EBOLA: US Schools Screen Students Arriving from NigeriaAfrican News, Ebola News, Featured, Latest News, News Friday, August 29th, 2014
…Order Students to Stay Away from Campus for 21 Days
With Ebola in mind, US campuses are screening students arriving from Nigeria and other West African countries.
Extra health checks are part of protocols campuses throughout the United States have in place as they prepare for as many as 10,000 students from Nigeria, Guinea, Liberia and Sierra Leone, where more than 1,000 people have died in the worst Ebola outbreak in history
With the virus continuing to kill in Guinea, Liberia, Sierra Leone and Nigeria, the expected arrival of thousands of students from those countries has U.S. authorities on alert but cautioning against alarm.
The roughly 30 Nigerian students expected at the University of Illinois will be pulled aside for a temperature check and private Ebola discussion when they arrive at the health centre for mandatory immunization paperwork and tuberculosis screening, said Dr. Robert Palinkas, the centre’s director.
Moses Ogunseye arrived from Lagos, Nigeria, a little over two weeks ago to study at Akron. The 31-year-old graduate student said he spent a few minutes filling out a questionnaire and was given a disposable thermometer to monitor himself for fever for a couple of weeks, something he doesn’t mind doing even though he is certain he hasn’t been exposed to Ebola.
“I would expect that. It’s a very logical thing to do,” he said of the screening, which, though voluntary, is encouraged.
Alma Olson, director of Student Health Services at the university, said students are being asked to keep tabs on their temperature for up to 21 days, the length of time it can take for symptoms of Ebola to appear following exposure.
“At the end of the 21-day period they’ll come back and we’ll check them and send them on their way,” Olson said. The CDC requires that any potential Ebola patient be isolated and public health professionals notified.
“There’s such a low level of worry” because Ebola doesn’t spread easily, she said, “but we really have to be on top of any communicable disease.”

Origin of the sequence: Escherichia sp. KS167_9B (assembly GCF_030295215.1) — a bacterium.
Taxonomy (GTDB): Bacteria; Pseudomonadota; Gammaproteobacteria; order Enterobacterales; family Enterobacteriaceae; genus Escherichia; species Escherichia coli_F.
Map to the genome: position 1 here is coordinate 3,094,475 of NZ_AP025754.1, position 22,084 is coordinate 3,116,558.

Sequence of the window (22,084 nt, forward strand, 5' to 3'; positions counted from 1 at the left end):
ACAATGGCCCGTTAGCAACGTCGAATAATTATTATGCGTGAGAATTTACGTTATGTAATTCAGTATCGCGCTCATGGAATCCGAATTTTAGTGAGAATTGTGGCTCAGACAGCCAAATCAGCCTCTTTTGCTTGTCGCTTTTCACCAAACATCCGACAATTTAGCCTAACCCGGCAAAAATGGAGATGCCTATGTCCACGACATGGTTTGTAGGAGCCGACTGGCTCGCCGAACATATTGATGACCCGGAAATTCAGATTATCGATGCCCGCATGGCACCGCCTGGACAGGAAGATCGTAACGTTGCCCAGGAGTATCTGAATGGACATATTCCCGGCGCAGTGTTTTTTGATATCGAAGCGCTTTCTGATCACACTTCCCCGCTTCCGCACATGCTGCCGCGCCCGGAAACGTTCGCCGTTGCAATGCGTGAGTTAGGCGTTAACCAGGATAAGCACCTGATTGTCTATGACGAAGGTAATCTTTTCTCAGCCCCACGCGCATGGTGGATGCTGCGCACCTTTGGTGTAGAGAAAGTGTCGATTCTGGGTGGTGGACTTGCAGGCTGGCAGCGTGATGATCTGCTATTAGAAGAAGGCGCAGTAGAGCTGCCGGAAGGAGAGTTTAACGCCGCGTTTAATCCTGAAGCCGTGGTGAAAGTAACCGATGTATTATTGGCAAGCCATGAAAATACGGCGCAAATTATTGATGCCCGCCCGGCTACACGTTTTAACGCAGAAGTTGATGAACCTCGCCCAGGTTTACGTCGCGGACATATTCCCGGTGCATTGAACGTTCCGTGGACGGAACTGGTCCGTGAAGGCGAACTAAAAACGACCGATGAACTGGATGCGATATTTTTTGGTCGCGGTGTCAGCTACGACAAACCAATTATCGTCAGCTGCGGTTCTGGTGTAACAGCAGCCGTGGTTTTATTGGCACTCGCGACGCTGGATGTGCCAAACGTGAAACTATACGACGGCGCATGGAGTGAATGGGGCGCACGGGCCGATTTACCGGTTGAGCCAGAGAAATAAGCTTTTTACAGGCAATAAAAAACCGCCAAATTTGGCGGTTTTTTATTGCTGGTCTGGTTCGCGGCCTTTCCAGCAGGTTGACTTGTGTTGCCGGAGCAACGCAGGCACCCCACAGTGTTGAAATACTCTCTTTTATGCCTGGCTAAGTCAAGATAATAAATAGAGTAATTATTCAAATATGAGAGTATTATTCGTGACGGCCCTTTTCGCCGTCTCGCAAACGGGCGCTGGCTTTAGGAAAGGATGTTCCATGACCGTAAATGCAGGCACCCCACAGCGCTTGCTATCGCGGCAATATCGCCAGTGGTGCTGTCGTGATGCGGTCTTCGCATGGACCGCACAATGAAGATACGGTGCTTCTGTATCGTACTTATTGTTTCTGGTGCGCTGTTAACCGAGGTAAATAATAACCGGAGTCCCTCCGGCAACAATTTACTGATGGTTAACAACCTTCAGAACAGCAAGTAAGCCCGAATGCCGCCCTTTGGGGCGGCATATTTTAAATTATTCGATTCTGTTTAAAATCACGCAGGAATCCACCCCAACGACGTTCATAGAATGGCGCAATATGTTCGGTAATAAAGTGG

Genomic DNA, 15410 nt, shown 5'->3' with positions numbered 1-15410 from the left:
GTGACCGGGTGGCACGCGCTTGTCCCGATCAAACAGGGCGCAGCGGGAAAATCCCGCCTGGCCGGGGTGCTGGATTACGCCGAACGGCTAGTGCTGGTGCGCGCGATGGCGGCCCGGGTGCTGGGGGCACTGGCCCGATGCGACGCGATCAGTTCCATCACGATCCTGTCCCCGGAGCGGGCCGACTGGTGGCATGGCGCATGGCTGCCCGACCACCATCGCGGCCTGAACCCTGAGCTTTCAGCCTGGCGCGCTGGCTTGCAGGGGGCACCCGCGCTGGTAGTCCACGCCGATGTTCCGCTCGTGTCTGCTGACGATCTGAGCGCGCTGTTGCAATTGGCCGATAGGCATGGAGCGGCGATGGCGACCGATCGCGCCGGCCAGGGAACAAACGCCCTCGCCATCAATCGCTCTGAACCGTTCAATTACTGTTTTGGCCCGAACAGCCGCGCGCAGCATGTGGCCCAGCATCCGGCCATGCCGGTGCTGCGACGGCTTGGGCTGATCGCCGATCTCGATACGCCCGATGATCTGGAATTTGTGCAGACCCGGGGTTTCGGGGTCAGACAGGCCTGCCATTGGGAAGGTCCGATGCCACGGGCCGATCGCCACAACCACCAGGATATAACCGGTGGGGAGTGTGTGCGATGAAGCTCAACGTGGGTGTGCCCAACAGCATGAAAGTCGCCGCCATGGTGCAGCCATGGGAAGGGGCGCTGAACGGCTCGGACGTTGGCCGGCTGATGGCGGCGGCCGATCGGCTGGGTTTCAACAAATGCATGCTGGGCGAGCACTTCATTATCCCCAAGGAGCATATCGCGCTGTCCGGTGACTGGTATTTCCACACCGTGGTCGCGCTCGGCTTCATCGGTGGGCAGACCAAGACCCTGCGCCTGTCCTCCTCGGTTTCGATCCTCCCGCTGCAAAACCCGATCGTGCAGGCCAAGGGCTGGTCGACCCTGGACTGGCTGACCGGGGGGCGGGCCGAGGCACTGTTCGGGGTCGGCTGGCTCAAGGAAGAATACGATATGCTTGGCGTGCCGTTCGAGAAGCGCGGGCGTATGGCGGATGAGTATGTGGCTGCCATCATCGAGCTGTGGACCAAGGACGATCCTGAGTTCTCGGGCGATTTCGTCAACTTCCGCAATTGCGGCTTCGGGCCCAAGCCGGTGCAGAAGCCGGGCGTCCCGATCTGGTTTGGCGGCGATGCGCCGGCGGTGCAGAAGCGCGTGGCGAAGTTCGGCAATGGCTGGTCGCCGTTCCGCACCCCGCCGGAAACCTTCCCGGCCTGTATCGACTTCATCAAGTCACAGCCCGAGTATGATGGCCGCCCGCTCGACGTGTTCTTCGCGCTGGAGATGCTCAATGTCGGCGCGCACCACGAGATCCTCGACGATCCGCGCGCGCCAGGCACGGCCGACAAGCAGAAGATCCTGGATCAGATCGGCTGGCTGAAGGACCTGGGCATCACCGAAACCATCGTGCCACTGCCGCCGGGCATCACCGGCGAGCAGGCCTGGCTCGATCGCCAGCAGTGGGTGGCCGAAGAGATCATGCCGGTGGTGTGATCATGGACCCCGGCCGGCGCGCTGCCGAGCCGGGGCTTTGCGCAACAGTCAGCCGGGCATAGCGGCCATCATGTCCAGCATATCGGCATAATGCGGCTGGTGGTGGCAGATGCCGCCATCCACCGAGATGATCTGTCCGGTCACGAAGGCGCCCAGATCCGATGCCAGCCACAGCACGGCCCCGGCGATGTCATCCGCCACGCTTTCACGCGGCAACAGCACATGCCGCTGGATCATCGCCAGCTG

About 25 students from Nigeria are enrolled for fall at the University of Buffalo.
“I can see why there would be concern; there’s no vaccine for it,” said Fatima Nor, an 18-year-old freshman at the University at Buffalo.
“As long as everyone keeps their personal space, it should be OK,” said Nor, of Buffalo.
While the U.S. Centers for Disease Control and Prevention have issued no specific recommendations for universities, some state health departments, including in South Carolina and North Dakota, have spelled out for administrators what symptoms to look for and how to react.
Elsewhere, universities are drafting their own precautionary plans against the often-fatal hemorrhagic fever, which causes weakness, vomiting, diarrhea, internal bleeding and sometimes bleeding from the nose and ears.
The American College Health Association recommends its members update emergency plans, find out where patients have travelled and use isolation exam rooms when available. Several colleges are checking the temperatures of students arriving from affected countries and continuing to monitor for fever until any risk of contagion has passed.
Universities in the United Kingdom also are on alert with the expected arrival of thousands of Nigerian students there. Universities UK, which represents universities, has circulated guidance from Public Health England advising administrators on how to recognize and react to possible cases.
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